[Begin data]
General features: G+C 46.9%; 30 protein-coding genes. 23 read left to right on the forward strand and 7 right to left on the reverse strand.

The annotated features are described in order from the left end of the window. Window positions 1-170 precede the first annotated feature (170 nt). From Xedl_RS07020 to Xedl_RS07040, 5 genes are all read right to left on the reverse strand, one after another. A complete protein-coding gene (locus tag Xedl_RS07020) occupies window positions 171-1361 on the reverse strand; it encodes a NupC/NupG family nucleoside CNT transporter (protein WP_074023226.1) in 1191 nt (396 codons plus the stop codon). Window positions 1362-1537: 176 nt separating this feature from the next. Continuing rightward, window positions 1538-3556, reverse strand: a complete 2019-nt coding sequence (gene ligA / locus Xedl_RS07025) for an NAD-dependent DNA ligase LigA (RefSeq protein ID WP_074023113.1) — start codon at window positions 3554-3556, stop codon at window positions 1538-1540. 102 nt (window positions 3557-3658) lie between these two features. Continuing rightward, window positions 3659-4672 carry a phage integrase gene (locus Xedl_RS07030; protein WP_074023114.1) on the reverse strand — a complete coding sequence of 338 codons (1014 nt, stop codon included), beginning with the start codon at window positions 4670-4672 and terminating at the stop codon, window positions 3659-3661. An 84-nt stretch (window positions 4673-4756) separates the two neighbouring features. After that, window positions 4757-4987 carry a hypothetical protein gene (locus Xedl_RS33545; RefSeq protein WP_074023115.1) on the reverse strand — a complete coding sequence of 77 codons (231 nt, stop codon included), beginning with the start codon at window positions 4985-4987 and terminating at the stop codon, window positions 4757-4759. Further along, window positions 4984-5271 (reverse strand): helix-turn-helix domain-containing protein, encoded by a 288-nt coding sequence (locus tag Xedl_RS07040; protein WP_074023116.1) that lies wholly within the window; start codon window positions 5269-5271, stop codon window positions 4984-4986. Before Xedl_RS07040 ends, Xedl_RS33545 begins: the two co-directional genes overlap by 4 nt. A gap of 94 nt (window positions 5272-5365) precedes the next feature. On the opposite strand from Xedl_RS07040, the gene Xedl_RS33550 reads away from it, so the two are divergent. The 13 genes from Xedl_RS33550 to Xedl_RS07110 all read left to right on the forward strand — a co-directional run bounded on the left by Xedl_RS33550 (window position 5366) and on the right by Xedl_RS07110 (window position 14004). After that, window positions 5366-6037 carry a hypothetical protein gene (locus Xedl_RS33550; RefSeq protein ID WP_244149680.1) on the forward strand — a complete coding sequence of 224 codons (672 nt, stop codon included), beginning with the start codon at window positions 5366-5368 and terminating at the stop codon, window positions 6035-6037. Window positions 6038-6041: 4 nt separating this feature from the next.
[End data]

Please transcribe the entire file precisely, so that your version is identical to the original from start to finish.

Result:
General features: G+C 46.9%; 30 protein-coding genes. 23 read left to right on the forward strand and 7 right to left on the reverse strand.

The annotated features are described in order from the left end of the window. Window positions 1-170 precede the first annotated feature (170 nt). From Xedl_RS07020 to Xedl_RS07040, 5 genes are all read right to left on the reverse strand, one after another. A complete protein-coding gene (locus tag Xedl_RS07020) occupies window positions 171-1361 on the reverse strand; it encodes a NupC/NupG family nucleoside CNT transporter (protein WP_074023226.1) in 1191 nt (396 codons plus the stop codon). Window positions 1362-1537: 176 nt separating this feature from the next. Continuing rightward, window positions 1538-3556, reverse strand: a complete 2019-nt coding sequence (gene ligA / locus Xedl_RS07025) for an NAD-dependent DNA ligase LigA (RefSeq protein ID WP_074023113.1) — start codon at window positions 3554-3556, stop codon at window positions 1538-1540. 102 nt (window positions 3557-3658) lie between these two features. Continuing rightward, window positions 3659-4672 carry a phage integrase gene (locus Xedl_RS07030; protein WP_074023114.1) on the reverse strand — a complete coding sequence of 338 codons (1014 nt, stop codon included), beginning with the start codon at window positions 4670-4672 and terminating at the stop codon, window positions 3659-3661. An 84-nt stretch (window positions 4673-4756) separates the two neighbouring features. After that, window positions 4757-4987 carry a hypothetical protein gene (locus Xedl_RS33545; RefSeq protein WP_074023115.1) on the reverse strand — a complete coding sequence of 77 codons (231 nt, stop codon included), beginning with the start codon at window positions 4985-4987 and terminating at the stop codon, window positions 4757-4759. Further along, window positions 4984-5271 (reverse strand): helix-turn-helix domain-containing protein, encoded by a 288-nt coding sequence (locus tag Xedl_RS07040; protein WP_074023116.1) that lies wholly within the window; start codon window positions 5269-5271, stop codon window positions 4984-4986. Before Xedl_RS07040 ends, Xedl_RS33545 begins: the two co-directional genes overlap by 4 nt. A gap of 94 nt (window positions 5272-5365) precedes the next feature. On the opposite strand from Xedl_RS07040, the gene Xedl_RS33550 reads away from it, so the two are divergent. The 13 genes from Xedl_RS33550 to Xedl_RS07110 all read left to right on the forward strand — a co-directional run bounded on the left by Xedl_RS33550 (window position 5366) and on the right by Xedl_RS07110 (window position 14004). After that, window positions 5366-6037 carry a hypothetical protein gene (locus Xedl_RS33550; RefSeq protein ID WP_244149680.1) on the forward strand — a complete coding sequence of 224 codons (672 nt, stop codon included), beginning with the start codon at window positions 5366-5368 and terminating at the stop codon, window positions 6035-6037. Window positions 6038-6041: 4 nt separating this feature from the next.